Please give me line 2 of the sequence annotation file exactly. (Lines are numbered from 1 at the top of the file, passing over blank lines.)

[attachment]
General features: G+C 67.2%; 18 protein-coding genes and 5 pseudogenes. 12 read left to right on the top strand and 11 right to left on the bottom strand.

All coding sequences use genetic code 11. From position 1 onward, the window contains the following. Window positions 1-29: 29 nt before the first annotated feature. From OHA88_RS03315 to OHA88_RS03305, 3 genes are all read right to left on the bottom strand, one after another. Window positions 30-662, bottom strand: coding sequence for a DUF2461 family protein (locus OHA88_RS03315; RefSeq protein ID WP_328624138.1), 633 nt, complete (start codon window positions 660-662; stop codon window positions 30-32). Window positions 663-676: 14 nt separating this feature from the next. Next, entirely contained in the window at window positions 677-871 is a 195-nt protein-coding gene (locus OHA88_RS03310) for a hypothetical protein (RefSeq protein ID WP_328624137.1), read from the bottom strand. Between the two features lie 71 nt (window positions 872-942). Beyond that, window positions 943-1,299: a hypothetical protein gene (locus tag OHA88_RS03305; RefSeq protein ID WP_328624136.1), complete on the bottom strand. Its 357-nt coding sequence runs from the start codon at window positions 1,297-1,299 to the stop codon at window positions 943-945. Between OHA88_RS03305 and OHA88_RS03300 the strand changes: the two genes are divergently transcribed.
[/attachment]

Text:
All coding sequences use genetic code 11. From position 1 onward, the window contains the following. Window positions 1-29: 29 nt before the first annotated feature. From OHA88_RS03315 to OHA88_RS03305, 3 genes are all read right to left on the bottom strand, one after another. Window positions 30-662, bottom strand: coding sequence for a DUF2461 family protein (locus OHA88_RS03315; RefSeq protein ID WP_328624138.1), 633 nt, complete (start codon window positions 660-662; stop codon window positions 30-32). Window positions 663-676: 14 nt separating this feature from the next. Next, entirely contained in the window at window positions 677-871 is a 195-nt protein-coding gene (locus OHA88_RS03310) for a hypothetical protein (RefSeq protein ID WP_328624137.1), read from the bottom strand. Between the two features lie 71 nt (window positions 872-942). Beyond that, window positions 943-1,299: a hypothetical protein gene (locus tag OHA88_RS03305; RefSeq protein ID WP_328624136.1), complete on the bottom strand. Its 357-nt coding sequence runs from the start codon at window positions 1,297-1,299 to the stop codon at window positions 943-945. Between OHA88_RS03305 and OHA88_RS03300 the strand changes: the two genes are divergently transcribed.